Dan
     
  5. Magnus

    Magnus Member

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    I'm with Dan on this one. Lately I've been grinding all bevels post heat treat. I go through a few more belts but I find I get less warping and the warping that does occur is easier to correct.

    I use bare hands when I grind so I can tell when the blade starts to get hot. It's worth noting that I usually end up with a few heat blisters on my thumbs from doing this (200ºF is actually pretty hot on your skin) but guess that's the price of using yourself as a thermometer.

    Magnus
     
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  6. John Noon

    John Noon Well-Known Member

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    I had good luck with the Purple Ceramic belts from Phoenix Abrasives for post heat treat grinding. They are made to be used on hardened steel and get the job done pretty well.
     
  7. dancom

    dancom Dust Maker Best Shop Tool

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    Yah the thumbs and fingertips get fried sometimes. These days some ice in the bucket helps.
     
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  8. Griff

    Griff Active Member

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    Okay, but still I’d like to know if there’s a difference grinding post heat treatment but pre-temper?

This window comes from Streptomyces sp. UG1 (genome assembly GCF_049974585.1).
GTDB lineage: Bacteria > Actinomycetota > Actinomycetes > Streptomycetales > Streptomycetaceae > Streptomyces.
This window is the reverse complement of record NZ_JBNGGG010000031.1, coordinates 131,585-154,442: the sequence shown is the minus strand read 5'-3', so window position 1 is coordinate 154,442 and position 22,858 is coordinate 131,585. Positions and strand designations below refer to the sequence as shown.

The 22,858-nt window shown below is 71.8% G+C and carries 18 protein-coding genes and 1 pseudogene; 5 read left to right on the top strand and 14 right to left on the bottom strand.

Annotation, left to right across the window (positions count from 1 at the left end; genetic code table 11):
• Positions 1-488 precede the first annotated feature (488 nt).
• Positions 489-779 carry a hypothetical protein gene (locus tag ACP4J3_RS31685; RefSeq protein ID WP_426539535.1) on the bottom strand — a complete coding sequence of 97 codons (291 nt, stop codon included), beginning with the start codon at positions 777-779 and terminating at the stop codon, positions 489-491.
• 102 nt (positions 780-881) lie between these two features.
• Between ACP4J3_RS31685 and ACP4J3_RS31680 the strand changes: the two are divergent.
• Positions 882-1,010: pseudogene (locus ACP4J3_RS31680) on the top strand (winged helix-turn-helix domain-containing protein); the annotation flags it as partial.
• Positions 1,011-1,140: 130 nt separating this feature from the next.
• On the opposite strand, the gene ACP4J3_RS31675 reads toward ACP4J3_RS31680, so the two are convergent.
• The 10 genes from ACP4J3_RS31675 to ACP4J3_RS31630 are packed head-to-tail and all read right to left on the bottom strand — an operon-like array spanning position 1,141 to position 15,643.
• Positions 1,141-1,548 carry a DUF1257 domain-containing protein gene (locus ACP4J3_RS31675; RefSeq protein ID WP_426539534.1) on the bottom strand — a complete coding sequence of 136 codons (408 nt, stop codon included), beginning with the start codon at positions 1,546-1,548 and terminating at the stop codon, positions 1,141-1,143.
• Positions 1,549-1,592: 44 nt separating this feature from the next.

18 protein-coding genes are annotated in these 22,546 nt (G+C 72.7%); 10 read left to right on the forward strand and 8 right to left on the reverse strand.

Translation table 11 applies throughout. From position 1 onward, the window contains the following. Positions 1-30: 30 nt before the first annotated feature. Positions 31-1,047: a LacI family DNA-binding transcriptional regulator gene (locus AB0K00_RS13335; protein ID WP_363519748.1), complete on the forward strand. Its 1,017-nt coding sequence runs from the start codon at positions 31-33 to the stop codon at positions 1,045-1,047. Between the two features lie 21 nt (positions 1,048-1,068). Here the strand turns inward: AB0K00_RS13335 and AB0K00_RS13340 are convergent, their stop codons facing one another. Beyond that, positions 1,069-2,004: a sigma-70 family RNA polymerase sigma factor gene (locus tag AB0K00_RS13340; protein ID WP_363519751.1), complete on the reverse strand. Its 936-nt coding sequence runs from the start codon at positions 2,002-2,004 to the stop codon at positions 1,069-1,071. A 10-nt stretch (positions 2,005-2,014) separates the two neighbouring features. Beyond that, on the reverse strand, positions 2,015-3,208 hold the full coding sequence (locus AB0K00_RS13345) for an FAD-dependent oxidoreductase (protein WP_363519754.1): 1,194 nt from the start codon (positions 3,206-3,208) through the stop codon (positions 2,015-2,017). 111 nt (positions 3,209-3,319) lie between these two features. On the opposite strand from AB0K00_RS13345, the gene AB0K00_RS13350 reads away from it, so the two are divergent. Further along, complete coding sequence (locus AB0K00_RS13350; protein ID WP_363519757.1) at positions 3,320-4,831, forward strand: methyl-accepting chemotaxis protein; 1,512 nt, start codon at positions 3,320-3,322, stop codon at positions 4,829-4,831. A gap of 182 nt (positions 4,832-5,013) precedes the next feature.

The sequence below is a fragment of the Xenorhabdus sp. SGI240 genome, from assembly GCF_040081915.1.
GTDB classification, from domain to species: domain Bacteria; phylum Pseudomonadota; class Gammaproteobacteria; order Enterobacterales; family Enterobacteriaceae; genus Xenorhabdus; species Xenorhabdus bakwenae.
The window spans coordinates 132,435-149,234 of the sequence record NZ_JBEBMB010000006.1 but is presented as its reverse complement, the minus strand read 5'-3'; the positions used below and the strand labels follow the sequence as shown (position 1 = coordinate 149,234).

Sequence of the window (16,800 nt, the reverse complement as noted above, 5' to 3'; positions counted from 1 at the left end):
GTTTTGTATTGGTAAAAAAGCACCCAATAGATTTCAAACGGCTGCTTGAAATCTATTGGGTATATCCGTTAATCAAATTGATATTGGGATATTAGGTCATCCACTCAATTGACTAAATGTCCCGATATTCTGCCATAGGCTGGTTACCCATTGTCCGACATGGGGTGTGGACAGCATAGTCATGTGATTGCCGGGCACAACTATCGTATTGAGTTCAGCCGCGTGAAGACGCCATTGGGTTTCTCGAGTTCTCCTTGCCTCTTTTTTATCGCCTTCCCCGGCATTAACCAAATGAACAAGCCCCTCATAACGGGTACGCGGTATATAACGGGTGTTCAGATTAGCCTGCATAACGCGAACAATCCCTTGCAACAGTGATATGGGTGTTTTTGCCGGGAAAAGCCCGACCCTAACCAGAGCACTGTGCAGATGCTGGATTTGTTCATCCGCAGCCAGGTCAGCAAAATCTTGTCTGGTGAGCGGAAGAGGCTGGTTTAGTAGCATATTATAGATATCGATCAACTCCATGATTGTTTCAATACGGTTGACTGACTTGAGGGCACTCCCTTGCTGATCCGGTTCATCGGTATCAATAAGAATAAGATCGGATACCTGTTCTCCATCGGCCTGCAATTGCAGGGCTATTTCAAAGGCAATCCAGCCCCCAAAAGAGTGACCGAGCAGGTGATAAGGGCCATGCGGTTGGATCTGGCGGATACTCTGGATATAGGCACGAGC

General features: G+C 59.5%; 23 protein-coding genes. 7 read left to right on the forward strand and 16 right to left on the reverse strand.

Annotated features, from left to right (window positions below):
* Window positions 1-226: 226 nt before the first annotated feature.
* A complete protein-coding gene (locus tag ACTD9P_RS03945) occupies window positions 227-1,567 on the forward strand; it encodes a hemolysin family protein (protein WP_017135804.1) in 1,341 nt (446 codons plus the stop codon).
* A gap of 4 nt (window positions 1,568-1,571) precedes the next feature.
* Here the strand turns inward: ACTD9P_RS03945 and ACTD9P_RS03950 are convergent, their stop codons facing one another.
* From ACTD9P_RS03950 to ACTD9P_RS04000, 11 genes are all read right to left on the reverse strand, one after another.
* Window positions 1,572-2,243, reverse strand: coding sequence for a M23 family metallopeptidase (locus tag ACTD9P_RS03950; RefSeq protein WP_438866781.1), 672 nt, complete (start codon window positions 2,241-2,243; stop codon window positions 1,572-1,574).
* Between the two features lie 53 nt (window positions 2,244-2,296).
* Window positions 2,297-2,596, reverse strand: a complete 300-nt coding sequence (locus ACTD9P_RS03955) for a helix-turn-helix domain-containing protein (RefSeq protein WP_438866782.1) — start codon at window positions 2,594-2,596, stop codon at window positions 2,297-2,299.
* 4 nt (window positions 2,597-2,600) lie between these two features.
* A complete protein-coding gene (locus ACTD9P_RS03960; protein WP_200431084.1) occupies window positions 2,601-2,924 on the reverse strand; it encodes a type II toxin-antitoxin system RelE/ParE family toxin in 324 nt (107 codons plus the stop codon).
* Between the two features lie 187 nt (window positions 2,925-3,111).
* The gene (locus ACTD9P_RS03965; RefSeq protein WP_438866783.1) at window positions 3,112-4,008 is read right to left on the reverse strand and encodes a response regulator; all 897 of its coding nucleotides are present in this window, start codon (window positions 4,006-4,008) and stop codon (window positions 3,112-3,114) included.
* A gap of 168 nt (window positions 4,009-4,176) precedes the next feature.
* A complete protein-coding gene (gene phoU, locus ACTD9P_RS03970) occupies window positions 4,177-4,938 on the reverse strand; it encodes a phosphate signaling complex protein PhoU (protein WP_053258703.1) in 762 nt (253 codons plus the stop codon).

I am asking because I am on board with ruining the temper on the grinder, but can you ruin a HT on the grinder? If not the later, shouldn’t you grind in bevels before tempering?

    My thought is if I profile my knife, get it flat on the disc grinder, HT and quench the AEB-L and then grind in the bevels before tempering then I have less chance of (a) warping from HT and (b) there no risk of overshooting the temper temperature grinding in the bevels...because...well...I haven’t tempered it lol!

    Maybe I am looking at this all wrong. Let me know.
     
  9. dancom

    dancom Dust Maker Best Shop Tool

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    Hi Griff,

    I understand the question. To clarify, for me, heat treatment is a two part process: the first part is hardening and the second part is tempering. I think by HT you mean hardening.

    Personally, I wouldn't grind before tempering for several reasons. Firstly, the hardened (un-tempered) steel is quite fragile due the stresses undergone during heating and quenching. The blade is more akin to glass than steel at this stage. I dropped a blade on the concrete floor before going into the tempering oven and handily snapped in half. That wouldn't happen after tempering. The stresses in the hardened steel are somewhat relieved by tempering.

    Secondly, if you accidentally burned a hardened steel by grinding you have essentially flash tempered it. If grinding heats it past the tempering temp it will change colour at the burnt spot, say brown or blue. You've probably seen springs that are tempered into the blue colours. For most steel this bluing occurs in the 500°C to 800°C. Congratulations, you've made spring steel. Ideally the tempering process takes a few hours, but a flash temper can take only a second. Make it blue and you've lost the hardness. If you go past the desired tempering temp, you cannot undo this. It's back to the oven for a full run to critical temp and quench again.

    Lastly, grinding after hardening (but before tempering) will be that much harder on belts.

    Hope that makes sense.

    :)

    Dan
     
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  10. Griff

    Griff Active Member